'Too often the Government has seemed to hand down policies from on high' and that 'too often our communication…feels like a lecture rather than a dialogue'.
Well he should know - because he's been one of the principal offenders in the Government.
His latest diktat from on high is the Government of Wales Act itself.
The Gracious Speech referred - in fact its only direct reference to Wales - to the Government working closely with the devolved administration.
That relationship can only be viewed in the context of the Government of Wales Act.
The Secretary of State presents it as a significant measure of devolution that settles the constitutional issue for a generation.
In reality he knows that it does no such thing and that it is both fragile and unstable.
In the Assembly debate the other day, the First Minister referred to the new Orders in Council procedure as an 'intermediate step' and a 'half way house'.
Well a half way house cannot be the same as a settlement. They are not compatible.
So it's clear that the First Minister and the Secretary of State are at odds on this.
That's why the Secretary of State is now calling for a new constitutional convention between Cardiff and Westminster.
What he didn't tell the people of Wales is that under his version of the convention the only effective power of veto over proposed legislation coming out of Cardiff would lie in his hands and his alone.
He will quite literally be able to act as the Imperial Viceroy in Wales dictating which laws come to Westminster for approval and which are sent back to the First Minister in Cardiff.
All the while, the role of this House is diminished, and Rt Hon and Hon Members from Wales marginalised.
What else can he mean when he says that there should be 'a clear starting presumption that the Assembly requests for new powers will be agreed'?
It's a centralising measure wrapped in devolved clothing.
It's all power to the Secretary of State for Wales.
Despite the Government's addiction to programme motions, at least the Bills in the Queen's Speech that apply to Wales will go through the full Parliamentary process.
That's in stark contrast to the Orders in Council that the Secretary of State allows to come to us from Cardiff.
But I give the Secretary of State this notice.
We will ensure that each and every measure that comes from Wales will be subject to the maximum scrutiny we are able to give within the limitations of the 1 ½ hours of debate we are allowed.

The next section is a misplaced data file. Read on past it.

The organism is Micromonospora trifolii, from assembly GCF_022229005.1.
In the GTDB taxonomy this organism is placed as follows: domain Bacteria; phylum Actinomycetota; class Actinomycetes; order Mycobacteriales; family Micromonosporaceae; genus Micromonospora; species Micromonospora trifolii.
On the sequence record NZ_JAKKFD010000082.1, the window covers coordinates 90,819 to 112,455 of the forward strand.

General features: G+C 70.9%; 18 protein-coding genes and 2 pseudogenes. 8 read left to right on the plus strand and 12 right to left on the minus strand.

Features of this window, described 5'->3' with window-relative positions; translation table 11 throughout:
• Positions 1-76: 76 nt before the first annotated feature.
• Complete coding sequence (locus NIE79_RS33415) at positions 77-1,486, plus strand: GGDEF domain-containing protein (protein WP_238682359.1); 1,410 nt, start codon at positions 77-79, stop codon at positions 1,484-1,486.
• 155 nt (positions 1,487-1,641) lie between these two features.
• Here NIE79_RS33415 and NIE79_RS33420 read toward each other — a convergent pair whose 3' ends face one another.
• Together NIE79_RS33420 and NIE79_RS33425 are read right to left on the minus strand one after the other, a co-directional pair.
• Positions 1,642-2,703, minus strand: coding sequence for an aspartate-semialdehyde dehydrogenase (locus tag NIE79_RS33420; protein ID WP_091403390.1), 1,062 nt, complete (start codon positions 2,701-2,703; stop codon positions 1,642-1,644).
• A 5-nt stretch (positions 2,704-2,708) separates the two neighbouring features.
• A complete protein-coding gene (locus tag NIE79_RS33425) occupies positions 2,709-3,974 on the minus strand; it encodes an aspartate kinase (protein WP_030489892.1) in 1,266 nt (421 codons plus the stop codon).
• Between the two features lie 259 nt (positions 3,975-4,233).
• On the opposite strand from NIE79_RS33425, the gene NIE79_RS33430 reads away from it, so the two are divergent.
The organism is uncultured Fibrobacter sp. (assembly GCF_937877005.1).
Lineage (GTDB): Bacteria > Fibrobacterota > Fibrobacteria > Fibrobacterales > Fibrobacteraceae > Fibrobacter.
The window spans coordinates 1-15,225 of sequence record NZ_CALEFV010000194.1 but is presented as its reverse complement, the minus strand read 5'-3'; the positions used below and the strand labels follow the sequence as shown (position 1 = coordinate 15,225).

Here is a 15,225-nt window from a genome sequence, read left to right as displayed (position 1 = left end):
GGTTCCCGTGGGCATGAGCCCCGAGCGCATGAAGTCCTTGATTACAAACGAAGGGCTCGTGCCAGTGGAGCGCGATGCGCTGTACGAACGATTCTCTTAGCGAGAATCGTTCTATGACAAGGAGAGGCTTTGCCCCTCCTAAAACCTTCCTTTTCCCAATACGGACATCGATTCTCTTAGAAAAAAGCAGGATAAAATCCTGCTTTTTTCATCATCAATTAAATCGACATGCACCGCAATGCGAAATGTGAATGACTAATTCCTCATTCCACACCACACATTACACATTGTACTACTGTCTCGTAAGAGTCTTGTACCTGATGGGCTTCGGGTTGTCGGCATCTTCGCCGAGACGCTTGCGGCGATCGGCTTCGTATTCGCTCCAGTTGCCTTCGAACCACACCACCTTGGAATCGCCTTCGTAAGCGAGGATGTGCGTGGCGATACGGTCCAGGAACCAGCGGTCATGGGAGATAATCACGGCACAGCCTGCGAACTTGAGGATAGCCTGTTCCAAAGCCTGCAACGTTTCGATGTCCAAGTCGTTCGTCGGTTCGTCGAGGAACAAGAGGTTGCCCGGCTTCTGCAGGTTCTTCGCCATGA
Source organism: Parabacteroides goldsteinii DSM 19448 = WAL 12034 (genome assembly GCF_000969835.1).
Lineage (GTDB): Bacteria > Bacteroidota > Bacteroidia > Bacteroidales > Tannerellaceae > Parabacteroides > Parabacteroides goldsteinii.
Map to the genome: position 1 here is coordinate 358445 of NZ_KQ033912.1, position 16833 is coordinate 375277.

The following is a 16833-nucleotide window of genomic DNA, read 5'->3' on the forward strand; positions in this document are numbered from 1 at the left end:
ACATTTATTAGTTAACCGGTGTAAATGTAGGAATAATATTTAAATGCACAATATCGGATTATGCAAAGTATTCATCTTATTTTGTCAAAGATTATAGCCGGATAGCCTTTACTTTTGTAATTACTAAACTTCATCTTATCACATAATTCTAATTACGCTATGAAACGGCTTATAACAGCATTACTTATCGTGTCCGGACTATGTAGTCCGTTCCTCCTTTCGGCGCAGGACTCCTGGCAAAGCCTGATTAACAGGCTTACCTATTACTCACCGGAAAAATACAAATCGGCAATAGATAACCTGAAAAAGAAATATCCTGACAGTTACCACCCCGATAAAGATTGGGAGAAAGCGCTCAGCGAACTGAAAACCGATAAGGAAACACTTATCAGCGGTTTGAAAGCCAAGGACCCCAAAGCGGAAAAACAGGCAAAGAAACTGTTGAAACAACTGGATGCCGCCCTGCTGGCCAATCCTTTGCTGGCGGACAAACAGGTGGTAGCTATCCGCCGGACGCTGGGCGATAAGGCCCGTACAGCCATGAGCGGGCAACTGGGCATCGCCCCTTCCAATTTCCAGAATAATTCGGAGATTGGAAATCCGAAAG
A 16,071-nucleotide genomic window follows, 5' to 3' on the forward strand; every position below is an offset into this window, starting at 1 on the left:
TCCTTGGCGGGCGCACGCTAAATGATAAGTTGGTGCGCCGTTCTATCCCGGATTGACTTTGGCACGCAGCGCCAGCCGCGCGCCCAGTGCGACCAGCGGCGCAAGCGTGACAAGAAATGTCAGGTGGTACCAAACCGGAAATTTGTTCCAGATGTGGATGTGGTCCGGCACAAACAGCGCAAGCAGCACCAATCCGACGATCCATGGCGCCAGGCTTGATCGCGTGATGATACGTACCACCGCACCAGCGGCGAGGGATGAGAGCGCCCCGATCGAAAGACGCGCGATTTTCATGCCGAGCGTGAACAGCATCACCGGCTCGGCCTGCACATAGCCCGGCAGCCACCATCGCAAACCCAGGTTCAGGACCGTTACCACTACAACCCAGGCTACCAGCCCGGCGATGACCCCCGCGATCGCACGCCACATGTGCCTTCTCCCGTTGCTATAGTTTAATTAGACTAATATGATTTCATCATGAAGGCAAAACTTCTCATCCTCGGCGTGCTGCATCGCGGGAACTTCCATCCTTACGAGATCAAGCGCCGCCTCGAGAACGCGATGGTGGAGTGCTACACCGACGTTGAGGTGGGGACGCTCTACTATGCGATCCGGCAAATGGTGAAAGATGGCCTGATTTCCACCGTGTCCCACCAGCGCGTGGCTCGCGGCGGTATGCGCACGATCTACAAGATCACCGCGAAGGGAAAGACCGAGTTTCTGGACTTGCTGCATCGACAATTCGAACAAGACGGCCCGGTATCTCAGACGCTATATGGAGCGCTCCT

If anyone in Wales wants to see the complete divorce between what Labour says and what Labour does, they need look no further than the Secretary of State's letter to Labour MPs that I referred to a few moments ago.
In it, the Secretary of State says he wants 'a radical programme of progressive policies'…'to narrow the gap between the rich and the poor'.
Yet who is it that presides over Wales, officially the poorest part of the United Kingdom where the gap between the rich and the poor widening?
He talks about the need to 'grasp the leadership of the green agenda' - a clear admission that it is my Rt Hon Friend for Witney who is in fact leading that agenda.
But which Government presided over an increase in emissions in five out of the past seven years and after much persuasion from us produces a Climate Change Bill in the Queen's Speech that fails to include the annual targets necessary to make it really effective?
He talks about getting 'the right balance between the power of the state and the rights of the individual'.
So which Government is it that is introducing ID cards and engaging in a direct assault on centuries old liberties by abolishing jury trials?
It's the Government of which the Secretary of State is such a prominent member.
The Queen's Speech is the product of a divided, paralysed and paranoid Labour Government.
It's divided in Wales between the First Minister and the Secretary of State.
It's divided between Welsh Labour MPs and Welsh Labour AMs.
And it's divided in London between the Prime Minister and the Chancellor.
The Secretary of State has referred to the Assembly elections next May.
He said that they would be a bare knuckle fight between Labour and the Conservatives.
Let me assure him that we will not flinching in the face of either his bare knuckles or the Chancellors clunking fist.
Labour have had nine years at Westminster, and over seven in Cardiff, to try and get it right. They've failed.
The real tragedy of the Prime Minister is that he's promised so much and delivered so little.
And the tragedy of his last Queen's Speech is that all his successor offers is more of the same.
The only prospect that's worse is the combination of socialism and separatism offered by Plaid.
They would take Wales back to the economic equivalent of the stone age by turning its nearest neighbour into its fiercest competitor.
What this Queen's Speech has made clearer than ever is that Wales, like the rest of the United Kingdom, needs a change of direction.
A change of direction that can only come from a united and revitalised Conservative Party that's setting the political agenda, rather than a clapped out and clueless Labour Party.
We need a new team in Wales.
Instead of a Labour Party that is divided and paralysed, a Conservative Party that offers the people of Wales change, optimism and hope."